Pillars of Potential
P20 was conceived in Atlanta and formed at a meeting in London between the American Transaction Processors Coalition (ATPC) and representatives from the U.K. payments industry, government and regulators. Its creation came in response to the increasing need for regulatory clarity, consumer security and collaborative innovation as it applies to the payments industry and financial technology. P20’s mission of making payments accessible, affordable and secure for all is based on the organization’s four pillars: cybersecurity, regulation, financial inclusion and innovation.
“The pillars are broad planks covering a lot of territory. We continue to see great progress in all areas,” says Bruce Lowthers, co-chief operating officer of financial technology company FIS, chair of ATPC and the P20 conference. “Cybersecurity is an extremely important pillar to all of us. In fact, the WEF just announced the Cybersecurity Consortium—an industry consortium focused on improving the cybersecurity of financial technology companies. It is without question that the financial services sector is among the most vulnerable to cybercrime because of all the money and data that financial institutions and others are processing each day.”
P20’s “four pillars” dominated much of the discussion at the organization’s first annual meeting, which took place in October 2017 at London’s Lancaster House. There the board agreed on the importance of these issues and discussed the formation of two working works focused on cybersecurity and regulation.
“While financial inclusion and innovation are more ‘evergreen’ initiatives, regulation and cyber-security are seen as areas that require immediate focus as they are barriers that can prevent processors and banks from providing improved services to their customers,” says Eileen Nebhut, vice president of P20.
When the P20 conference kicks off in Atlanta in October the discussion surrounding the four pillars will continue. H. West Richards, P20 founder and executive director of the ATPC, hopes the Atlanta conference will help establish memorandums of understanding between the U.K. and U.S. governments stating a commitment to continue working on improving identity verification and strengthening the resiliency of the payments clusters in London and Atlanta.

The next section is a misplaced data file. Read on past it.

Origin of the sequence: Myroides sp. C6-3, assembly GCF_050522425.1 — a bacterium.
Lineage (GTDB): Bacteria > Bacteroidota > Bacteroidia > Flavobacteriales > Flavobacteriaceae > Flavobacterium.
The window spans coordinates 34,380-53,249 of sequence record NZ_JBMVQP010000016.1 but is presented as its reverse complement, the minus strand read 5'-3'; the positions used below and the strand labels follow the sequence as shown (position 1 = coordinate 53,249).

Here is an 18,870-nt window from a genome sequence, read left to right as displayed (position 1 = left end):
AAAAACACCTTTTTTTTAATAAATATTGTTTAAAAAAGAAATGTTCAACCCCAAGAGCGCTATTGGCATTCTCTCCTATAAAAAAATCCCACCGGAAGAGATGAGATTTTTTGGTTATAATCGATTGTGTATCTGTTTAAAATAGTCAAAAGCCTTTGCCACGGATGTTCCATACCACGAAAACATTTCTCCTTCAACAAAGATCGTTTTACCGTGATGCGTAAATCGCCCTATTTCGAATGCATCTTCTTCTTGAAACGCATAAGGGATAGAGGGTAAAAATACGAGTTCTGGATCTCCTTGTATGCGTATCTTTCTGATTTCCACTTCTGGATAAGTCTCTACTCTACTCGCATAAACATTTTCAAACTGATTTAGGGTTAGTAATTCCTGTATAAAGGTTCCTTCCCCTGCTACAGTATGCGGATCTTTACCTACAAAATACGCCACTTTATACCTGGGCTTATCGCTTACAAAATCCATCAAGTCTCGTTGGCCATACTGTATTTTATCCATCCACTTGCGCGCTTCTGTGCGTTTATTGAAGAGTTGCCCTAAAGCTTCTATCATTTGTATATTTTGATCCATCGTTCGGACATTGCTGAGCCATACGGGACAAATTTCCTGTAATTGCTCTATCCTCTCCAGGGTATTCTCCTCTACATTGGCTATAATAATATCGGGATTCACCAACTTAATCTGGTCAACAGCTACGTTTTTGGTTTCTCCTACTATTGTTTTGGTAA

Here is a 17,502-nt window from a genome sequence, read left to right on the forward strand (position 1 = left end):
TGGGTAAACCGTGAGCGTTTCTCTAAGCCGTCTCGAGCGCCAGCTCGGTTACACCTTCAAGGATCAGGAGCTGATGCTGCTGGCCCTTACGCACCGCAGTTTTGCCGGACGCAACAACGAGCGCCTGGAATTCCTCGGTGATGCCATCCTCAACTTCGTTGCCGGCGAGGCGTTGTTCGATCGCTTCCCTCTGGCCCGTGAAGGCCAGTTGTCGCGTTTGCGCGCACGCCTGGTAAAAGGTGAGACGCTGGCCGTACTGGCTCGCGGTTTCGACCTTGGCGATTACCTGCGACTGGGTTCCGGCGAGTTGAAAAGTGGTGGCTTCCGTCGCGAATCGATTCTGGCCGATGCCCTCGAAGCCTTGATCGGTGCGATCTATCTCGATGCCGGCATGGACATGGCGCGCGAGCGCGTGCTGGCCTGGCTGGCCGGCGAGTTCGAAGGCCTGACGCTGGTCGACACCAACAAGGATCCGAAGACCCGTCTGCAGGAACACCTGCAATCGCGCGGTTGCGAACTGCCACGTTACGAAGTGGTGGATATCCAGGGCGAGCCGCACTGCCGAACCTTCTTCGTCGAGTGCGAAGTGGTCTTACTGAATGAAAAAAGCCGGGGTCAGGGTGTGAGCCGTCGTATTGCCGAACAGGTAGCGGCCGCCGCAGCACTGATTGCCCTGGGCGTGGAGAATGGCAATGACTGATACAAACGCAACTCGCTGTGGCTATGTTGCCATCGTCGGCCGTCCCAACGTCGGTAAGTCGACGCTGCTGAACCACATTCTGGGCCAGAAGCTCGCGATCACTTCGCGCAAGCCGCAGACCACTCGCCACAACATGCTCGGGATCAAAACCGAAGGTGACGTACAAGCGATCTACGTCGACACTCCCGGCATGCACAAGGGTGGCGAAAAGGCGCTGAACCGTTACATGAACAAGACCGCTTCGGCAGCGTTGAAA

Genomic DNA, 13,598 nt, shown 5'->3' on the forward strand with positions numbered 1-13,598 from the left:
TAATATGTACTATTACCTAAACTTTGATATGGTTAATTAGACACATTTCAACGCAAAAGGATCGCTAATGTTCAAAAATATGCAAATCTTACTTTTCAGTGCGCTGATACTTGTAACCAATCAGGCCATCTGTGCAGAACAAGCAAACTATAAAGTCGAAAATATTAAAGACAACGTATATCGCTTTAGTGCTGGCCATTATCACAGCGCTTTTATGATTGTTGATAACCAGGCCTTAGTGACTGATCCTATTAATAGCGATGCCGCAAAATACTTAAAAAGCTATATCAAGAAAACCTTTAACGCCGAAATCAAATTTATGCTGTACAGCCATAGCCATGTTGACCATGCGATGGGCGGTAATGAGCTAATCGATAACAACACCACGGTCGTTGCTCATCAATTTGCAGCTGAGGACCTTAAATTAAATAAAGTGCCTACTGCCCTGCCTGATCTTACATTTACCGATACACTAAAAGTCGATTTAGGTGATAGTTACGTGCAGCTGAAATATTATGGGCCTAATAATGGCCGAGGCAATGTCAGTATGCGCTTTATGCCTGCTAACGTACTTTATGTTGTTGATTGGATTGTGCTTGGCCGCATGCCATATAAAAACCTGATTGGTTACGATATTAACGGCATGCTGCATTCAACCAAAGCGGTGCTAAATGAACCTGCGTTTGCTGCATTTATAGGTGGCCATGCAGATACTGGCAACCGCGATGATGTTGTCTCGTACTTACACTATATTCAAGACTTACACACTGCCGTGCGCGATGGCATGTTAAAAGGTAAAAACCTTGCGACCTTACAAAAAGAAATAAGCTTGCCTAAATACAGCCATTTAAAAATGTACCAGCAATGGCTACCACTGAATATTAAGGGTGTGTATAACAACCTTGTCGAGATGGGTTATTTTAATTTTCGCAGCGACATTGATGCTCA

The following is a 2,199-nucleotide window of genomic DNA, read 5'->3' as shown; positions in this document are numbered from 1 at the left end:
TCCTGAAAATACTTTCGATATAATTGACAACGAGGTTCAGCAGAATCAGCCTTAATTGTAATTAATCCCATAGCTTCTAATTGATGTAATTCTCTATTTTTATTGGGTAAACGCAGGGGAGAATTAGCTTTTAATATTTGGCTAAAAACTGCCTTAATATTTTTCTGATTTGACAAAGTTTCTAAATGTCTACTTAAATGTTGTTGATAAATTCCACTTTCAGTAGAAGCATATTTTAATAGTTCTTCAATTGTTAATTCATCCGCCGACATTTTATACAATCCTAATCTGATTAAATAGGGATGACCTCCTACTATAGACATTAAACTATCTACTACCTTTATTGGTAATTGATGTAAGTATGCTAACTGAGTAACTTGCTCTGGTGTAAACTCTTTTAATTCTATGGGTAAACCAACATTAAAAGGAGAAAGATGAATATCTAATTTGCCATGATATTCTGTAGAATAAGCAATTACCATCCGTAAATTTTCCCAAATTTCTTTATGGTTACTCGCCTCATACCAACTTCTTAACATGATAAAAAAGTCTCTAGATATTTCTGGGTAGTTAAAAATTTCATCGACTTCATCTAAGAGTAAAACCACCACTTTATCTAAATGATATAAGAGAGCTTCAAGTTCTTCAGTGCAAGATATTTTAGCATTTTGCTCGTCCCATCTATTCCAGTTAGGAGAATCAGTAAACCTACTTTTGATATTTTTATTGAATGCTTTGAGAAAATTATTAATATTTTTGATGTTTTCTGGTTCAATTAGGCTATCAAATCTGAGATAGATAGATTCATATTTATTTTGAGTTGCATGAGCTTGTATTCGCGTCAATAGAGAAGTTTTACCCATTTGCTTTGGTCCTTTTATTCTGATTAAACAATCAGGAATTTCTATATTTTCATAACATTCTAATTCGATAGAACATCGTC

“We’ve got a lot of support in the U.S. and U.K. government for this,” Richards says. “If our two countries can demonstrate that we’ve been able to create rules that make sense and promote fintech and promote payments and it enables other countries to execute safe and secure payments, it’s a good mission because when you get to the point where you are facilitating the ability for the unbanked or the underbanked across the world to make safe and secure payments, you’re actually getting into the financial inclusion realm and you’re in the business of raising people out of poverty.”
Norma Krayem, a senior policy advisor and co-chair of cybersecurity and privacy team at law firm Holland & Knight LLP specializes in helping companies in the banking and financial services sector manage cybersecurity risk. She says companies today are becoming more focused on this threat, as is the U.S and other governments around the world. P20’s focus is exceptionally timely as cyber-attacks against the nation’s critical infrastructure occur daily and are global in nature.
“The P20 understands that cybersecurity is a systemic threat that knows no boundaries. But for business, with proper management of the issue and collaboration like the P20 is talking about, there are best practices and partnerships that can be shared and created to help manage the risk,” Krayem says. “In the old days, all we had to worry about was the bank robber showing up with a gun and demanding all the money, now cybersecurity is simply a new risk—the 21st century version of that risk.”